Your post prompted me to try to see what hybrid of mulberry might be able to live where we are in Michigan and then if they even sell them around here. I've never seen a mulberry tree much less tasted their fruit but it sounds wonderful! The online info I found about mulberry says they produce enough fruit to nearly feed a pen of pigs just with the droppings of the tree over the pen, WOW!!

I'm very very interested in your note that SCUDS love the mulberry leaves. What other species of invertebrates do you keep as pets? I know fellow member Azteca would love to hear about your tiny pets too. I'd like to try to grow a mulberry just to feed scuds in my pond, or in a test cage within my pond. I would need a dwarf variety as I can't handle a 50-70 foot tree and certainly would have a hard time reaching the leaves to harvest them at that height. Is the Illinois everbearing a dwarf variety?

Also, as an aside we drove through W Virginia for the first time as a family this spring and we were so impressed with the rugged beauty. Driving through the mountain passes was stressful, especially when temps were approaching freezing at night and we were driving in the dark in rain that threatening to freeze with tires that we knew we should have changed before the trip but was hoping the weather would be 'warmer in the south'. Apparently the semi drivers felt very comfortable as they did not mind passing by at ruthless speed despite dark and rain.

We saw many beautiful sites but my hat is off to all the emergency first responders who find their ways on roads that are rarely straight for more than 100 feet and where there are endless alleys and driveways that wind into the hills and more variations of campers, converted tin sheds, mobile homes, and other improvised housing then I have ever seen in my life. To think they can find all those folks having chest pain and safely haul them miles away to the nearest hospital really impressed me!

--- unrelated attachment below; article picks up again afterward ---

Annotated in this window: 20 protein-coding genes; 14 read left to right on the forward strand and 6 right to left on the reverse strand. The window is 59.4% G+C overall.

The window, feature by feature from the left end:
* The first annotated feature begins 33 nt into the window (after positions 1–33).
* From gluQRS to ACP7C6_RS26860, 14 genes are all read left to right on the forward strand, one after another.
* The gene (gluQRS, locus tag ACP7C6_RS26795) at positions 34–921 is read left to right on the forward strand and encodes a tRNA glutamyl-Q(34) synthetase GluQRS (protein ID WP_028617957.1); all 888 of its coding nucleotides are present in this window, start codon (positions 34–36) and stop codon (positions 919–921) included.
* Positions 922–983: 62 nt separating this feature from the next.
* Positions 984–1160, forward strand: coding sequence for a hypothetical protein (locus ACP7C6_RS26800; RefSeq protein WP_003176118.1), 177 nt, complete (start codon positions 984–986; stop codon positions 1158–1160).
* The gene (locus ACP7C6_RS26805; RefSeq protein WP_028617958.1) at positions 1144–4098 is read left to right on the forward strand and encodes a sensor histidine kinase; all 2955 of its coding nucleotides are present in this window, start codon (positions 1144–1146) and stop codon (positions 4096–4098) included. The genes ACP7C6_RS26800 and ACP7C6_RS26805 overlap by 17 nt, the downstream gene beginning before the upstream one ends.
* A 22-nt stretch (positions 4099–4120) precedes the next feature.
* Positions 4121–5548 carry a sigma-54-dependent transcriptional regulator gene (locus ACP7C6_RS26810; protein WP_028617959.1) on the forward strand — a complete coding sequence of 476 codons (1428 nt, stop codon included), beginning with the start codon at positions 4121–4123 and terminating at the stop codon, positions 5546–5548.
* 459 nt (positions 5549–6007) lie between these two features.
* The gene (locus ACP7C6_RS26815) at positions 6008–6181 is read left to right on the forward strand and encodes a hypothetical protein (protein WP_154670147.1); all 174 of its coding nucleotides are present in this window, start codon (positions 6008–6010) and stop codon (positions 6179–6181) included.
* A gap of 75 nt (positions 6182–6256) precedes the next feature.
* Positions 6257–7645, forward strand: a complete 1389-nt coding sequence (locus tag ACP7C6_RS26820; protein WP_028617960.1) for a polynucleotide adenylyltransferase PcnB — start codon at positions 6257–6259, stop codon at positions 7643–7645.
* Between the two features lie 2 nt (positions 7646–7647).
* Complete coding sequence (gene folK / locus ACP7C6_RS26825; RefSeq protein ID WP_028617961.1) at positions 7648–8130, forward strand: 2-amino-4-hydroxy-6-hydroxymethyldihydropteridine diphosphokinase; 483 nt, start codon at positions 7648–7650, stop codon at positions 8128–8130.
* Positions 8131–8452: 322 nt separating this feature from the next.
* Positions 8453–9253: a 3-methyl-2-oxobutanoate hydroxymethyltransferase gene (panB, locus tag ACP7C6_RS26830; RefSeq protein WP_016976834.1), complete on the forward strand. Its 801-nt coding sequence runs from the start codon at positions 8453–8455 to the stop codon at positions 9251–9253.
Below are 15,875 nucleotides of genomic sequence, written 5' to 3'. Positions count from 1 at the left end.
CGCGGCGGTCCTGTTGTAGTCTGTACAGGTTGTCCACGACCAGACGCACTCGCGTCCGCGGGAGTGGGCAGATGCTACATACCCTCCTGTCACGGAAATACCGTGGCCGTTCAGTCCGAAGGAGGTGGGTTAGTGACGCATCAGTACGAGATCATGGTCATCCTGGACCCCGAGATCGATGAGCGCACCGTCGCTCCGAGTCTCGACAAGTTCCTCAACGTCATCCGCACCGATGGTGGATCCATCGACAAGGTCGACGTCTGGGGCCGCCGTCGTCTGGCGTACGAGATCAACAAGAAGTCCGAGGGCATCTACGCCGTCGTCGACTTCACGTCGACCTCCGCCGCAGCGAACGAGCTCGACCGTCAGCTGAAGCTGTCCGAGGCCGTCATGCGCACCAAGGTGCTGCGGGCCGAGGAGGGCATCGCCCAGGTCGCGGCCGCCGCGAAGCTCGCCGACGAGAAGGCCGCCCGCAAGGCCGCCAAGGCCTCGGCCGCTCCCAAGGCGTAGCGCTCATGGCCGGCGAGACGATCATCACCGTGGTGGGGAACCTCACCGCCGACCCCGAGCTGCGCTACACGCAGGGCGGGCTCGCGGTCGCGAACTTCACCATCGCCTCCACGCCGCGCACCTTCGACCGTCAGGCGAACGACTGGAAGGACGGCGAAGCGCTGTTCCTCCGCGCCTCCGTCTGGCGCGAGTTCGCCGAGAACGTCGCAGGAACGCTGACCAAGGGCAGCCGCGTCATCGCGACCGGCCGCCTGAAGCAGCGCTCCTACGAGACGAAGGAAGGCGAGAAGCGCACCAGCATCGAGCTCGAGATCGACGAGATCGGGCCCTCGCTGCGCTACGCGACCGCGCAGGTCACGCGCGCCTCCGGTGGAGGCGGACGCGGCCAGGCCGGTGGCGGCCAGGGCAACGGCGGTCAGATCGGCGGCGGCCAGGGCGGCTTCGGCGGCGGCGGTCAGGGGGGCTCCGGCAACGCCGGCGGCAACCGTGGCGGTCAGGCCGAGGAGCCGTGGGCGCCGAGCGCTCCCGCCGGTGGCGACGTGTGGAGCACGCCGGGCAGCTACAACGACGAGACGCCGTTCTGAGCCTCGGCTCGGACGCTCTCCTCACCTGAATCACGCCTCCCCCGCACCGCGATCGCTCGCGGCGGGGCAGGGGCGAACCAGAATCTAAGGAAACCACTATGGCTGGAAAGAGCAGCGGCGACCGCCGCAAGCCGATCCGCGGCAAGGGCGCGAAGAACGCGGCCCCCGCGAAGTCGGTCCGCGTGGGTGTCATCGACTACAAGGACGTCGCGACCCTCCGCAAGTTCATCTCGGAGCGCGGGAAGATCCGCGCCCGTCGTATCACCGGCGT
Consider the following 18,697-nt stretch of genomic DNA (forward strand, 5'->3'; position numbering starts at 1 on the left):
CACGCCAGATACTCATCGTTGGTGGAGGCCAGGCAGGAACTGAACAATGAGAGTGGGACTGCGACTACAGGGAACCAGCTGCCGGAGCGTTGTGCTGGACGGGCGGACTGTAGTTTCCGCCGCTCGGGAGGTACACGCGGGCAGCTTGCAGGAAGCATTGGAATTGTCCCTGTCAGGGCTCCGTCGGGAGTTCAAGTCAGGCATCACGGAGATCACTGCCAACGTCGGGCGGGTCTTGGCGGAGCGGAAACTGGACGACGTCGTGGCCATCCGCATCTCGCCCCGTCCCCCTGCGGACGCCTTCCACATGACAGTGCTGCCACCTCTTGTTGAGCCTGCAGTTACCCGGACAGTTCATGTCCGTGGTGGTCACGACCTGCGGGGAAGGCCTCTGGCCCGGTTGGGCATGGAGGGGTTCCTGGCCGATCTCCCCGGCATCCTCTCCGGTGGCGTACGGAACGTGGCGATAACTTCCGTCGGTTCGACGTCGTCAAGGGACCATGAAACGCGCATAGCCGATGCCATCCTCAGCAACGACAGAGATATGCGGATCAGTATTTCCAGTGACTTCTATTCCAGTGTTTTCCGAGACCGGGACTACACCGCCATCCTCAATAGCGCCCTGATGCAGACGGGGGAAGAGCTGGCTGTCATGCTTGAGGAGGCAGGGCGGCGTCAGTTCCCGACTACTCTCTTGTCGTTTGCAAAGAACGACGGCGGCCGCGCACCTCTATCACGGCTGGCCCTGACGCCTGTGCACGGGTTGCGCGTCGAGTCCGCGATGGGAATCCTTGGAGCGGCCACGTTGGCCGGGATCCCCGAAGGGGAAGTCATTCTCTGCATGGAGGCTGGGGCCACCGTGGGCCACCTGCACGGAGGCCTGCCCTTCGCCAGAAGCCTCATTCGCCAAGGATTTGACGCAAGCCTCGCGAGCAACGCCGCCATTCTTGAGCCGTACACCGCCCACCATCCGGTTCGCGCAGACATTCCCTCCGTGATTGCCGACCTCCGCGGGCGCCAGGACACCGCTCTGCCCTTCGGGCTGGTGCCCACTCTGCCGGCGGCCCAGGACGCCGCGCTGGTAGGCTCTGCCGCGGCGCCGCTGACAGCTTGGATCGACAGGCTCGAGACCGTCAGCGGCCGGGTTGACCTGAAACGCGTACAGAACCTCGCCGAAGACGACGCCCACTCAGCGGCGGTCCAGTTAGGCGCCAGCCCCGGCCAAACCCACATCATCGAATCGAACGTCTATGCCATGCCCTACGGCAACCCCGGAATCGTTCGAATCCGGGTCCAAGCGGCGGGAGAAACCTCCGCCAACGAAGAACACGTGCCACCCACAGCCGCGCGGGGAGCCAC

Please post pictures if you can figure out the clunky interface for hosting them or upload them using the attachment manager. We would all love to see your trout streams, orchards and pond(s)

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The more leaves and organic matter that you have falling into your ponds, the shorter the lives of the ponds.


www.hoosierpondpros.com


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3/4 to 1 1/4 ac pond LMB, SMB, PS, BG, RES, CC, YP, Bardello BG, (RBT & Blue Tilapia - seasonal).
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AR,

I am not a trout guy, but I am confused about your goals for the pond. Do you want a tree-lined pond to provide shade (and cooler water temps) for your trout?

As esshup says above, more trees equals more leaves equals more muck.

I have thrown some creative casts in some pretty tight spots while fishing tree-lined creeks for bass and bluegill. There is no way I could have cast a fly in those tight spots against trees (but I am a poor fly fisherman).

My advice would be to calculate the required free space from the edge of the pond for fly casting. I would then plant my trees at the distance that the branches of mature (pruned as needed) trees would not intrude into that space.

At that distance from the pond, I would think you could plant almost any trees you desired without having much effect upon the pond. Although I would still stay away from the oaks and walnut trees.

Good luck on your pond dream. It sound awesome!

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Originally Posted by FishinRod
I have thrown some creative casts in some pretty tight spots while fishing tree-lined creeks for bass and bluegill. There is no way I could have cast a fly in those tight spots against trees (but I am a poor fly fisherman).

Sure you could. Look up how to do a roll cast.


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3/4 to 1 1/4 ac pond LMB, SMB, PS, BG, RES, CC, YP, Bardello BG, (RBT & Blue Tilapia - seasonal).